A top face of the main body 22 includes a convex surface 224 and a concave surface 226 adjacent to the convex surface 224. The upper concave surface 226 is located corresponding to the lower concave surface 222. Both the convex surface 224 and the upper concave surface 226 are aspheric for more effectively consolidating the light from the interior of the main body 22 to a desired pattern. The upper concave surface 226 has an optical axis II collinear with that of the lower concave surface 222, and the convex surface 224 has an optical axis III parallel to the optical axis II. The optical axes II and III are located at two flanks of the optical axis I, and both are rightwards inclined so that each of them is deviated an acute angle (preferably about 10°) from the optical axis I of the LED 10; thus, most of the light traveling through the interior of the main body 22 is directed rightwards and upwardly out of the envelope 20, and only a small part of the light escapes out of the envelope 20 from the left side. A coordinate (see FIG. 1) is introduced to more clearly define locations of the optical axes I, II and III, wherein the coordinate has an axis X and an axis Y perpendicular to the axis X, both of which cooperatively define a plane perpendicular to the optical axis I of the LED 10. A vertical extension of the axis X through the envelope 20 can divide the envelope 20 into two identical halves. The optical axis I extends vertically upwardly through an intersection between the axes X and Y The optical axis II extends rightwards upwardly through a point of the axis X in right of the intersection between the axes X and Y and the optical axis III extends rightwards upwardly through a point of the axis X in left of the intersection between the axes X and Y A distance between the intersections between the axis X and the optical axes I and II is equal to that between the intersection between the axis X and the optical axes I and III. An intersection between the top of the envelope 20 and the first optical axis I is located between intersections between the second and third optical axes II, III and the top of the envelope 20 along a right-left direction of the envelope 20, as clearly viewed from FIG. 5. By such arrangement, the light pattern presented by the LED unit is symmetrical along the axis Y in respect to the axis X, and deflected toward the right side along the axis X. The main body 22 has an uneven thickness which is increased from a central position towards the front and rear sides of the main body 22. A thickness of the main body 22 along the axis X has the smallest size at a position wherein the second optical axis II extends through the main body 22 of the envelope 20.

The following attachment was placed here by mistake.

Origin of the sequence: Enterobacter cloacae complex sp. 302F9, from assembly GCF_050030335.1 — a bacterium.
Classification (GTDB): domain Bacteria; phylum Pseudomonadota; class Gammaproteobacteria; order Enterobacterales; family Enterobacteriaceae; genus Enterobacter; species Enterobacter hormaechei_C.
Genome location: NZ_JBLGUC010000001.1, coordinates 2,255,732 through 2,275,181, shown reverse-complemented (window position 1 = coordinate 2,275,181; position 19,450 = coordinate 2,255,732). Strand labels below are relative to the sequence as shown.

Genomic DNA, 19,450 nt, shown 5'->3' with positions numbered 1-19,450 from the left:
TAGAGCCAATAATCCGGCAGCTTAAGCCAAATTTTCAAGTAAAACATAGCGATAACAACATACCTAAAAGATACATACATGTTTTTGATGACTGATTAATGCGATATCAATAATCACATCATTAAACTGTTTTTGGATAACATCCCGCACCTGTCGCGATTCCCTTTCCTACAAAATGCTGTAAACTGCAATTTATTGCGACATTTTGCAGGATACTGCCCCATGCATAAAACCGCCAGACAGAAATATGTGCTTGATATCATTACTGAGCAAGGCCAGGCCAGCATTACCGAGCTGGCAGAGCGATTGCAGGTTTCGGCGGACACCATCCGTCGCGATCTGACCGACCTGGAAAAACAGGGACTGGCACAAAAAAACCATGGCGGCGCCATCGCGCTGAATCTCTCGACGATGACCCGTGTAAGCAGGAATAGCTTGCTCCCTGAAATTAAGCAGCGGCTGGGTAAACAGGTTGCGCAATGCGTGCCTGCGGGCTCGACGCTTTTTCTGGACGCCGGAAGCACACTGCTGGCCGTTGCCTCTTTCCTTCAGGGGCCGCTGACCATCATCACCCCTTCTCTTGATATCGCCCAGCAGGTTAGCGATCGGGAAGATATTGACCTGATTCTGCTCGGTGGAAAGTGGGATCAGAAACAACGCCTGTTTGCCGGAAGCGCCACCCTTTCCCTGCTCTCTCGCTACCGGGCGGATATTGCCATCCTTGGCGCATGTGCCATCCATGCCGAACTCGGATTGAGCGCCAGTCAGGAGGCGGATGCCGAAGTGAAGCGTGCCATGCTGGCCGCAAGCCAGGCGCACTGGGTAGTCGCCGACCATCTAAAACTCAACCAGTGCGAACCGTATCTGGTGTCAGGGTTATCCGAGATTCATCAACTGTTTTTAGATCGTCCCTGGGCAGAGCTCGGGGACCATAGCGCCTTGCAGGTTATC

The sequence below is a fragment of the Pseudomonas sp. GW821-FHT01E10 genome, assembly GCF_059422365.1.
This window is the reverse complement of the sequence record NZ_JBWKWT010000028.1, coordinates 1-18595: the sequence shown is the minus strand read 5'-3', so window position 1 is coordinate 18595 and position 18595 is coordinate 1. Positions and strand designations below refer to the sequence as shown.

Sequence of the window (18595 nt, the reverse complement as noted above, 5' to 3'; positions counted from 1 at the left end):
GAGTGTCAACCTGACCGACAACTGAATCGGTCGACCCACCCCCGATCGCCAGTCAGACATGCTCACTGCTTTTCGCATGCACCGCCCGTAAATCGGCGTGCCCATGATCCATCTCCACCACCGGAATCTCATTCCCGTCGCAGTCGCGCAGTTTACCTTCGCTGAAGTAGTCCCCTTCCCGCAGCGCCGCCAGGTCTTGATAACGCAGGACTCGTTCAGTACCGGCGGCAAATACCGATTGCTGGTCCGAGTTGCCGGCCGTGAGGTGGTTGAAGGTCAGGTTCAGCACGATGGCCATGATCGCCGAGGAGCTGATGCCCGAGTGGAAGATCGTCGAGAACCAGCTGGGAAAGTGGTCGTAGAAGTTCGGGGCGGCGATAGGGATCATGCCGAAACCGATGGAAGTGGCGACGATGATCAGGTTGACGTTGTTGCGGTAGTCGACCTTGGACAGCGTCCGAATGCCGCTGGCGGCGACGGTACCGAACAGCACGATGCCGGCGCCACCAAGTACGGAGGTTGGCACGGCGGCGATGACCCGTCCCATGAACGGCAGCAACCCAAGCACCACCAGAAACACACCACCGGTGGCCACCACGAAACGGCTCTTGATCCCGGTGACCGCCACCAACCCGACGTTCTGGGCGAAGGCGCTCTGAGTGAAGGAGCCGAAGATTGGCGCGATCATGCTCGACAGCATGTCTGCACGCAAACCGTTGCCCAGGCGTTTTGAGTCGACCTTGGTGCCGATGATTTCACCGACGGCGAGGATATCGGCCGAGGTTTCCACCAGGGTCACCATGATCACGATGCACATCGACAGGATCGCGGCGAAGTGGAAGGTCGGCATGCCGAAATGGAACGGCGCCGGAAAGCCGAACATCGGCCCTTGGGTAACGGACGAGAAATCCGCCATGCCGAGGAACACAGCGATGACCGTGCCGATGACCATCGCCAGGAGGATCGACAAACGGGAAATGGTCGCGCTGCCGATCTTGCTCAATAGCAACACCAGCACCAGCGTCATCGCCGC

When multiple LED units are arranged in an enclosure (not shown) of an LED road lamp mounted at a side of a road, in which the LED units are arranged in a line along a width of the road and in a manner that the axis X is oriented parallel to the width of the road and the axis Y is oriented parallel to a length of the road, the light pattern of the LED road lamp could favorably satisfy the illumination requirement of the road. Most light output from the LED road lamp is converged toward the road, thereby providing sufficient luminosity to the vehicle running on the road; remaining less light emerged from an the LED road lamp is directed to the side of the road where a sidewalk is often provided, thereby illuminating the sidewalk. Furthermore, the symmetrical light pattern along the axis Y of the LED unit can ensure a uniform illumination provided by the LED road lamp at front and rear sides of the LED lamp along the length of the road.
It is believed that the present disclosure and its advantages will be understood from the foregoing description, and it will be apparent that various changes may be made thereto without departing from the spirit and scope of the present disclosure or sacrificing all of its material advantages, the examples hereinbefore described merely being preferred or exemplary embodiments.